The mythical side of the 1980s Video Nasty era

The Texas Chain Saw Massacre
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Charlie Brigden reflects on the ‘Video Nasty’ era and his experiences watching horror films deemed too obscene for the screen…


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If you look back at the infamous ‘Video Nasty’ era of the 1980s, the newspaper headlines look a surprising amount like the media outrage of today. Back then,it was violent films; now, it seems to be any book that is even slightly LGBTQ+ friendly.

In either case, the remit appears to have come from Reverend Lovejoy’s wife Helen…

“Won’t somebody think of the children?”

That said, everyone knows that if you don’t want anyone to watch or read anything that contradicts your values, the last thing you should do is make a fuss about it – for example, DH Lawrence’s erotic novel Lady Chatterley’s Lover. Lawrence’s powerfully explicit work was initially published in Italy in the late 1920s before being reissued by Penguin in 1960. The UK government objected to this and charged Penguin with obscenity, but the publisher won the case and sold millions of copies after the trial.

A similar thing happened with the video nasties. In the late ’70s, the massive chunk of plastic known as the videotape began to gain popularity, with a sudden influx of titles that people could watch at home, in private. The horror. The government had not created any regulatory body for videos, unlike theatrical films, which were under the umbrella of the British Board of Film Censors. So, spurred on by the pressure group National Viewers and Listeners Association, led by Mary Whitehouse, they started to take a closer look.

At the same time, horror cinema had undergone a radical transformation, with a cavalcade of new filmmakers such as George A Romero and Wes Craven creating pictures fuelled by anger at social issues such as the Vietnam War. The famous Gothic horror films of Hammer Film Productions looked like Sunday matinees next to Night Of The Living Dead and The Last House On The Left. These pictures were low-budget and rough around the edges, but they were all set in contemporary times and brought horror to a level of realism that it had never reached before.

In the cinema, the BBFC refused certification for some of these films, notably The Last House On The Left, but there was no such barrier stopping people from watching them on video. The government cottoned on to this and created a list of films they believed contravened the Obscene Publications Act, which meant that the police could arrest and then prosecute video dealers for supplying them. By 1985, the BBFC had been renamed the British Board of Film Classification and would now also handle video under the Video Recordings Act.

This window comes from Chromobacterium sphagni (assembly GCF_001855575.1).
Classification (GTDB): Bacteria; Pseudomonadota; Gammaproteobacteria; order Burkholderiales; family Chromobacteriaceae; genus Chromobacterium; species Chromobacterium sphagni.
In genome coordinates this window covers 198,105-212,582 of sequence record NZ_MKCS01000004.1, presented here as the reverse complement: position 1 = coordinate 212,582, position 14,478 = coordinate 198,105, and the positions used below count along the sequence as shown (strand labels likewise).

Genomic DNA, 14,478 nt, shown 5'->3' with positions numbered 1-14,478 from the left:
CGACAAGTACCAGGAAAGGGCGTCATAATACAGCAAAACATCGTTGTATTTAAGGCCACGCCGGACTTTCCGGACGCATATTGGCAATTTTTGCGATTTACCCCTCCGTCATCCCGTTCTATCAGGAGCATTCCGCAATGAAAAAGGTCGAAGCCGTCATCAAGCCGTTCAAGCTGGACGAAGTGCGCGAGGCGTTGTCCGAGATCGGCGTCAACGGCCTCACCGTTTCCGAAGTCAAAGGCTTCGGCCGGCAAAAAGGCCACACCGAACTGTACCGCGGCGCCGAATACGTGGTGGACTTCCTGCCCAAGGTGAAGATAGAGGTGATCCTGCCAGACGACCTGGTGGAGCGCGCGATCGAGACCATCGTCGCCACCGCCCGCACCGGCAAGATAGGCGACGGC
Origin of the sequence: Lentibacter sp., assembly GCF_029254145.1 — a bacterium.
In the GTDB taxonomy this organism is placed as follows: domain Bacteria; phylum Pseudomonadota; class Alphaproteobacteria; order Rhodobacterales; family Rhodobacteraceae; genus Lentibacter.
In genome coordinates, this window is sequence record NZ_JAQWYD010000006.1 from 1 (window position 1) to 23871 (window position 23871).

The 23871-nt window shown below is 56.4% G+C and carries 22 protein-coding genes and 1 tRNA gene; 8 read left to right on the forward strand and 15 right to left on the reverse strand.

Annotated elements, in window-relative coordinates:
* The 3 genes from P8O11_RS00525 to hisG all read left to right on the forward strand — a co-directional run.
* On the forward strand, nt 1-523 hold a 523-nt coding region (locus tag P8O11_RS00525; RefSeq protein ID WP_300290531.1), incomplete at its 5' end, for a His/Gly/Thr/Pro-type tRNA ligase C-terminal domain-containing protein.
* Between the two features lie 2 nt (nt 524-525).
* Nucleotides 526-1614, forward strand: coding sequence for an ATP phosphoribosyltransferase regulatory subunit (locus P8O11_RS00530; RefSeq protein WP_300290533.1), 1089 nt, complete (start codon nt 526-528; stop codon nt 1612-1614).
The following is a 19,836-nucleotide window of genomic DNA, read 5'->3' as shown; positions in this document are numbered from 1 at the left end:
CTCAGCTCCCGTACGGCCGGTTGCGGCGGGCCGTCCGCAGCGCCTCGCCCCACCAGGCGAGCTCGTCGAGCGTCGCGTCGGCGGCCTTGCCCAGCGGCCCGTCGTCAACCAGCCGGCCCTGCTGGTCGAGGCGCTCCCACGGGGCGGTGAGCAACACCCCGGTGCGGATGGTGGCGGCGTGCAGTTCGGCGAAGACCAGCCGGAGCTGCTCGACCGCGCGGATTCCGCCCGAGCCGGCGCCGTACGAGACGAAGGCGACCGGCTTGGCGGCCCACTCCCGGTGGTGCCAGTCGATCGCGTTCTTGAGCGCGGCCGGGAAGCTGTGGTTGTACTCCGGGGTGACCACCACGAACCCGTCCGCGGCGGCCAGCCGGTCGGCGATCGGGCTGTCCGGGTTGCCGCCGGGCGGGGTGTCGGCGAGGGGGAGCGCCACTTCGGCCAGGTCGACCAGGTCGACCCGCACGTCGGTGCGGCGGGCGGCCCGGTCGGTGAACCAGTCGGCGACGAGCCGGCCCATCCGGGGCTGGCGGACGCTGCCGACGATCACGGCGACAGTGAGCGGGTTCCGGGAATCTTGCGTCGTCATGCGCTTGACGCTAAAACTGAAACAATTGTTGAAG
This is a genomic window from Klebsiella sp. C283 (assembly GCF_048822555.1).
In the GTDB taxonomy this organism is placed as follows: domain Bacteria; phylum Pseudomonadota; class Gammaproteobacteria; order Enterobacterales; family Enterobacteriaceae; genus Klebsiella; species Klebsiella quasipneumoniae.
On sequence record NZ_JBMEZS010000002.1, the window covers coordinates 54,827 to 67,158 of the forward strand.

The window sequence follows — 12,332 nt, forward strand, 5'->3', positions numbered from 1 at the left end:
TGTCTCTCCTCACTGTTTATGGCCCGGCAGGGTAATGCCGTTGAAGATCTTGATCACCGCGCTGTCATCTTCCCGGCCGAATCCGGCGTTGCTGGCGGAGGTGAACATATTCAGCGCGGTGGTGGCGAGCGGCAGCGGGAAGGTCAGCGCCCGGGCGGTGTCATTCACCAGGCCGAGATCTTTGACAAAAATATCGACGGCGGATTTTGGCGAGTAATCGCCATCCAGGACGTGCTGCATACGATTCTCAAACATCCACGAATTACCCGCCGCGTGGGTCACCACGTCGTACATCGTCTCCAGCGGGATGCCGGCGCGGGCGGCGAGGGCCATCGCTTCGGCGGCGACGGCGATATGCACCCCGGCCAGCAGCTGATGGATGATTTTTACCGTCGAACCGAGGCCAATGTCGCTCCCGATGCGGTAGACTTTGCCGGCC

All sorts of horror films disappeared from the market as a by-product of these new extended laws, but you could still read about them in books and magazines. I remember borrowing a large-format book from my local library at the age of ten or eleven called Horror Films, which the chief film critic of the Financial Times, Nigel Anderson, had written.

It was immediately fascinating, with a bright yet garish cover dominated by Klaus Kinski in Werner Herzog’s Nosferatu The Vampyre (1979), along with images from An American Werewolf In London (1981), Twilight Zone: The Movie (1984), and another, albeit less-successful Wes Craven film, the comic adaptation Swamp Thing (1982). Inside was less an introduction to a genre and more a study of myth. Even at that young age, I’d already seen many of the films the book featured. Titles like Dracula: Prince Of Darkness (1966), Jaws (1975), and The Howling (1981), all of which I’d watched on television.

Evil Dead II

But some seemed less familiar and often appeared to have the most outrageous titles. Zombie Flesh Eaters (1980). Nightmares In A Damaged Brain (1981). The Texas Chain Saw Massacre (1974). Massacre. I barely knew what the word meant and only knew where Texas was from watching The Beverly Hillbillies, but it stood out in my mind. By the time I’d read the vivid description of the film, I had conjured up this idea of it being a blood-soaked orgy of dismemberment. I had to see it, even though I had no idea how to do it.